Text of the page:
image3

The Mayo Clinic performed an ultrasound (pictured above) on both legs and ruled out the blood clot.  The next visit would be a consultation with a physical therapist.  Throughout those two months, I documented my swelling and was able to show the physical therapist.  She confirmed it was lymphedema and the newest accessory to my wardrobe would be a compression garment.  Here’s what it looks like and how I put it on every morning:

image7

One side effect I have dealt with nearly my whole life is my stomach.  If you know me, you know I don’t shy away from talking about it.  I love to talk shop about poo.  One might say I have a sick sense of humor.  Sure!  I wouldn’t be me with out it!

When I was a senior in high school I had enough and was referred to a specialist.  From there I was gifted a colonoscopy resulting in a microscopic colitis diagnosis (during prom week mind you).  I’ve gone through years of discomfort and trying to wean out certain foods.  I was diagnosed with cervical cancer in 2015 and again in 2016.  I experienced external and internal radiation during the first diagnosis.  This treatment pushed my stomach over the edge and I’ve had one hell of a time trying to regain the semi-confidence I once had.

The verdict after meeting with a new specialist was my original diagnosis is highly unlikely and I must get a new colonoscopy done.  I will also undergo an esophageal scope to make sure I don’t have acid reflux.

stacks-image-8d1caba.jpg

Another side effect I have been pushing away for nearly two years is the fact that I am considered menopausal.  Chemotherapy and radiation pushed me into menopause when I was 24 years old.  I no longer have my fertility and I no longer have a monthly cycle.

I was never fully educated on what that could do to my body and when I met with the Women’s Center at the Mayo Clinic, I had a  rude awakening.  I was told I needed to be on estrogen (the patch pictured below) and progesterone in order to keep my body healthy.

image6

I felt stumped knowing that all I have been told since I stopped treatment was to use a dilator (pictured below: Soul Source) to keep my vaginal canal from closing.  My tissue down there has been radiated to all get out so estrogen cream and a moisturizer was in order too.  Once the tissue is healthy I get to see a pelvic floor therapist to help me regain my muscle strength not only in my pelvic floor but to help with my rectal muscles that have been effected by radiation too.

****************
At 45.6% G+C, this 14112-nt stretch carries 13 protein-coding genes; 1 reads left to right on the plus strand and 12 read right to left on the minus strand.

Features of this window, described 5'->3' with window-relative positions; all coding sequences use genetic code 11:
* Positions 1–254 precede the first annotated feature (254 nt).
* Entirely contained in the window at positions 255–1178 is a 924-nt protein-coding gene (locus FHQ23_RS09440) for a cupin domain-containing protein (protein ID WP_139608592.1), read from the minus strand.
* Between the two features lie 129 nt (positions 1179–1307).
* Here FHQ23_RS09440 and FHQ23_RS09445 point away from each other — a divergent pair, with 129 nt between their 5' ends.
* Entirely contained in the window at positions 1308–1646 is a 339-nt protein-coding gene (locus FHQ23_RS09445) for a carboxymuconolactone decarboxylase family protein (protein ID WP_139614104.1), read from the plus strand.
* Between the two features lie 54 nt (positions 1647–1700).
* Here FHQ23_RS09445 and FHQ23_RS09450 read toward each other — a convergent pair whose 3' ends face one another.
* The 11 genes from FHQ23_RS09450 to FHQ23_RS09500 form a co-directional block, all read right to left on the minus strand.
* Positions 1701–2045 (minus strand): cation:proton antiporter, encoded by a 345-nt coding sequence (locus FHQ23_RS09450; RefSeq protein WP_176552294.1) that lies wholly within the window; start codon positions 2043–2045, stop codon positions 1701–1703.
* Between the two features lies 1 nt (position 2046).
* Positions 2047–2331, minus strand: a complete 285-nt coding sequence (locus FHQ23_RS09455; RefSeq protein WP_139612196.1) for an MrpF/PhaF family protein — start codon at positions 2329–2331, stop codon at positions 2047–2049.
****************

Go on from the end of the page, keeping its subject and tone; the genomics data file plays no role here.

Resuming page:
SV-LARGE-SET-w-pouch2-450x450_large

Upon finding out about my menopausal status, I had a bone density scan that resulted in an osteoporosis diagnosis.  I am only 27 years old!  How can I have osteoporosis?!  I guess I’ll find out when I see the Endocrinologist!

image4

And lastly,  I was sooooo tired of getting my port flushed every 6 weeks after I was told I could have it out a year ago.  It was one of the first items I wanted to check off of my post treatment list!  I became fond of Priscilla during treatment as she saved my arms and veins from being blown out but it was just time for her to go.  Here’s a picture from my second round of cancer:

12993595_1553425251618625_5442003184517616965_n

I had her removed on 7/12/18 and got to say #GoodbyePriscilla.  That surgery experience confirmed I was in the right place.  The team was so compassionate and good-hearted.  They loved the fact we had a name to call the port.

I am now 1 week post-op and I’m healing up nicely!  I have a nice green hue to my bruise and a pretty wicked looking scar that will get better with time.  I think those are ALL of the updates, at least until I go to the August appointments!

 

Shout Out!!!

Standard

Guys!!!!!!!!!

I had to get on here and brag about my new clothes.  I ordered two tanks and a pair of socks from my friend, Erica, who started Living Life with Cancer with her son, Wylee.  I cannot express enough how much I adore these guys as they put their heart and soul into everything they do.  They live their life with purpose as all people should!  (Their passion shines through).